tolerances rather than exact dimensions permits
    efficient and economical manufacturing. In
    general high precision means high cost!

20
Dimension Tolerances
  • Tolerance stacking is to be avoided by
    dimensioning with respect to a datum.

21
Dos Donts of Dimensioning
  • Do not trust the automatic creation placement
    of dimensions done for you by CAD software.
  • Review use the list in section 9.43 pg. 318 of
    the text for every dimensioned drawing you
    create
  • Each dimension should be given clearly so that it
    can be interpreted only one way
  • Dimensions should not be duplicated
  • Dimensions should be given so that the machinist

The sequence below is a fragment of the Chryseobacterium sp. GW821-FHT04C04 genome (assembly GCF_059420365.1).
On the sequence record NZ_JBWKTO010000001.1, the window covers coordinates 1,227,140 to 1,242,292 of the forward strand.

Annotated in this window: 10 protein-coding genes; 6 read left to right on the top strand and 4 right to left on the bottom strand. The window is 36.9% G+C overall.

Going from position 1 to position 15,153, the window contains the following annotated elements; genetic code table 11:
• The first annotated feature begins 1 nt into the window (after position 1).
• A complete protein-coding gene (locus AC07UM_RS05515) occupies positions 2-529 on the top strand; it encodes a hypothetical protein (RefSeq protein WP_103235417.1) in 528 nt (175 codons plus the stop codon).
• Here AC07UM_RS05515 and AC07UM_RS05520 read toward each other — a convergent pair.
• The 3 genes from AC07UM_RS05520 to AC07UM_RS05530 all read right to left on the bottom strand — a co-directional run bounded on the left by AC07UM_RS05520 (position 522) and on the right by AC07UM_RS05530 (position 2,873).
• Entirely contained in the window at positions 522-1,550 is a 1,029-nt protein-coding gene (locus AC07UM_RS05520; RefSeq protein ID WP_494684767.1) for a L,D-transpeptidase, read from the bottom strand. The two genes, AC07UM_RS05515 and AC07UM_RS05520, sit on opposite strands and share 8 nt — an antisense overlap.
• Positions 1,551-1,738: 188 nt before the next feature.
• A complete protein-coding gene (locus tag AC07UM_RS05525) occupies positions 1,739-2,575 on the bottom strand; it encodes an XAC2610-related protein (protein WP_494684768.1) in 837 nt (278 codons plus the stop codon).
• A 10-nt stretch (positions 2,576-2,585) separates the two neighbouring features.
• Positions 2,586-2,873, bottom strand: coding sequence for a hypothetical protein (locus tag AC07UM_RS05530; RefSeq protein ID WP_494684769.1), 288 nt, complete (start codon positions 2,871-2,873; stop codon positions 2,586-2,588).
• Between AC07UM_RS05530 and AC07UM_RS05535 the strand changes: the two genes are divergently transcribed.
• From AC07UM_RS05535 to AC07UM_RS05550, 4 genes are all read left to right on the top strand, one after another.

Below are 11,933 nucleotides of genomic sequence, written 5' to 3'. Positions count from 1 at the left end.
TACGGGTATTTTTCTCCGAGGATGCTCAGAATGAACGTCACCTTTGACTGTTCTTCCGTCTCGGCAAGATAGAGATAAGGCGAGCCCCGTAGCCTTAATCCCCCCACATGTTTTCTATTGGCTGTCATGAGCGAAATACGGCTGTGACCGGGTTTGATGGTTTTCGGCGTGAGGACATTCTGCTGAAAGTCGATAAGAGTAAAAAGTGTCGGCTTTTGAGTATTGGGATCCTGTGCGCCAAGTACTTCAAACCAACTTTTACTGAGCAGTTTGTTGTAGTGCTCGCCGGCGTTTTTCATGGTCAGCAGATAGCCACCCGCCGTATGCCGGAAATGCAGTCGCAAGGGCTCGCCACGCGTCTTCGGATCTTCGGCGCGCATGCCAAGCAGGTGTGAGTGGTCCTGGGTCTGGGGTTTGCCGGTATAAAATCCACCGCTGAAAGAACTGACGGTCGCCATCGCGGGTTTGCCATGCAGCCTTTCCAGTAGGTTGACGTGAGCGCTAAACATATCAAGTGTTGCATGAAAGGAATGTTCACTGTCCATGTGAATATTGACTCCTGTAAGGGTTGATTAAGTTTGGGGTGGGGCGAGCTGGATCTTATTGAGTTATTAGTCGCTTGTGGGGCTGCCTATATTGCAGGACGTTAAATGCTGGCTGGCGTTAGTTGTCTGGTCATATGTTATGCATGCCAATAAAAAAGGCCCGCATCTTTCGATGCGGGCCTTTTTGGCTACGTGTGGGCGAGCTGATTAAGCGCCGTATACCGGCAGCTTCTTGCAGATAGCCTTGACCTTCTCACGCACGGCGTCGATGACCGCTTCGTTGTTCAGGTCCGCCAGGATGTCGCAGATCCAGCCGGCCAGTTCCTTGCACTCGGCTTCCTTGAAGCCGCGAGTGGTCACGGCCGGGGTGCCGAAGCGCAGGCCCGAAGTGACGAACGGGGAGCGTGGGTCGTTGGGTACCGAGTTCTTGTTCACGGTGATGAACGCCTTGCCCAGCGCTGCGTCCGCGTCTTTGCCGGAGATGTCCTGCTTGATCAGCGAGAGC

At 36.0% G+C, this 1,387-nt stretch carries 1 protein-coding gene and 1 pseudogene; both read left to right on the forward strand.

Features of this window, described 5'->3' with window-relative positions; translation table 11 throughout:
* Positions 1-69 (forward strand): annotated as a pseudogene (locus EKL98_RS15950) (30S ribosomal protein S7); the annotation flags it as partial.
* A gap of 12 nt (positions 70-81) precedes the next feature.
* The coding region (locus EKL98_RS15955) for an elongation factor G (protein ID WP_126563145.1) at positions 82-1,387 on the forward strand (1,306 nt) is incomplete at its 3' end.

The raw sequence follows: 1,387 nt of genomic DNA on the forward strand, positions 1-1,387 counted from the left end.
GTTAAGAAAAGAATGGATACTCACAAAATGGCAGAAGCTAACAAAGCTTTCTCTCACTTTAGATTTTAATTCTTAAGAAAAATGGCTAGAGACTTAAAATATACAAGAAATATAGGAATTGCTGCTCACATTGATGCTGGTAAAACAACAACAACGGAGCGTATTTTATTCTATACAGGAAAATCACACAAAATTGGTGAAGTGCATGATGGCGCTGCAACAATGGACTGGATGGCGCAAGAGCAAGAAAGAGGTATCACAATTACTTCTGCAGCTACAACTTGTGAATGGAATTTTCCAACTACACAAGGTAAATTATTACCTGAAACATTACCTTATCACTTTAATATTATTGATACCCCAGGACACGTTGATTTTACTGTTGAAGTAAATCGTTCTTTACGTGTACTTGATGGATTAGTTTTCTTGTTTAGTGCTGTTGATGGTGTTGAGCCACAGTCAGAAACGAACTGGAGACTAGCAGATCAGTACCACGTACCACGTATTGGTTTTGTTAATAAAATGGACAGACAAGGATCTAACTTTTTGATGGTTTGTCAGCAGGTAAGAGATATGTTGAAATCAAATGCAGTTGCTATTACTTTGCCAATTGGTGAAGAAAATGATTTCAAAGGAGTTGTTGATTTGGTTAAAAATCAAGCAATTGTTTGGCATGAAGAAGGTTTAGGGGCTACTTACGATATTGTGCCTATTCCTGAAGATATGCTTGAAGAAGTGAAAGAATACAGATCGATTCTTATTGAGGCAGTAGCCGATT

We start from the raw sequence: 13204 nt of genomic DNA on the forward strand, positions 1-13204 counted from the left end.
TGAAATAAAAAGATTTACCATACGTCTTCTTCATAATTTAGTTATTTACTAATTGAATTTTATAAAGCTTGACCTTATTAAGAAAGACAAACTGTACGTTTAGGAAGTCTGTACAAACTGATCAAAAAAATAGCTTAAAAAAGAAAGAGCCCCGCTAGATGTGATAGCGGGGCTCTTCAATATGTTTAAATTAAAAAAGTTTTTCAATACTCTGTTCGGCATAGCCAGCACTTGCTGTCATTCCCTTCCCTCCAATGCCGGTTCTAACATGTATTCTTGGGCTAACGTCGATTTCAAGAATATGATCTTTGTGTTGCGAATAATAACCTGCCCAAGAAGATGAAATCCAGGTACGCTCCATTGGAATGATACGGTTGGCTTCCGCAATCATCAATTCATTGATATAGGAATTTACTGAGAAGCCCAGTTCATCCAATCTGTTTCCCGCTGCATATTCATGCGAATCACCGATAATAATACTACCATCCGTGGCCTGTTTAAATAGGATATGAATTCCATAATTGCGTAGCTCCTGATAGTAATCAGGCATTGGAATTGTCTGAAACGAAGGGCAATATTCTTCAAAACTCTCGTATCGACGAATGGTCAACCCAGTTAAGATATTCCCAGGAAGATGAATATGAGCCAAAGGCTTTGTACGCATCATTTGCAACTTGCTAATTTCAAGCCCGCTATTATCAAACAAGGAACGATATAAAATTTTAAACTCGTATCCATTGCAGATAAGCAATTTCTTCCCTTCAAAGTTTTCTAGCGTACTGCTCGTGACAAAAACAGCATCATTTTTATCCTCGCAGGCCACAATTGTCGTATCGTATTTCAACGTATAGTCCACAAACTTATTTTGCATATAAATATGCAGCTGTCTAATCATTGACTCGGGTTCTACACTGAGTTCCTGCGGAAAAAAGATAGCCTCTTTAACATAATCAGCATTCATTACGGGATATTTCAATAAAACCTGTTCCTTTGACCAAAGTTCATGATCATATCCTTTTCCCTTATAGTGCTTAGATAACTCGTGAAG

will not have to calculate, scale, or assume any
    dimensions.
  • The list goes on to 57!

22
Dimensioning Examples
23
Dimensioning Examples
24
Dimensioning Examples
25
Dimensioning Examples
26
Dimensioning Examples
27
Dimensioning Examples
28
Dimensioning Examples
29
Dimensioning Examples
30
Dimensioning Examples
31
Dimensioning Examples
32
Dimensioning A real drawing
33
Dimensioning Homework
  • Do Figure 9.71 on page 328 of the text. Create
    a sketch with metric dimensions on green
    engineering paper. Due before lecture begins on
    Wednesday October 20th.

34
References
  • Chapters 9 of Modern Graphics Communication by
    Giesecke, Mitchell, Spencer, Hill, Dygdon, Novak,
    and Lockhard, 3rd edition. Prentice-Hall, 2004.
  • Technical Drawing by Giesecke, Mitchell, Spencer,
    Hill, Dygdon, and Novak, 9th edition. Macmillan,
    1991.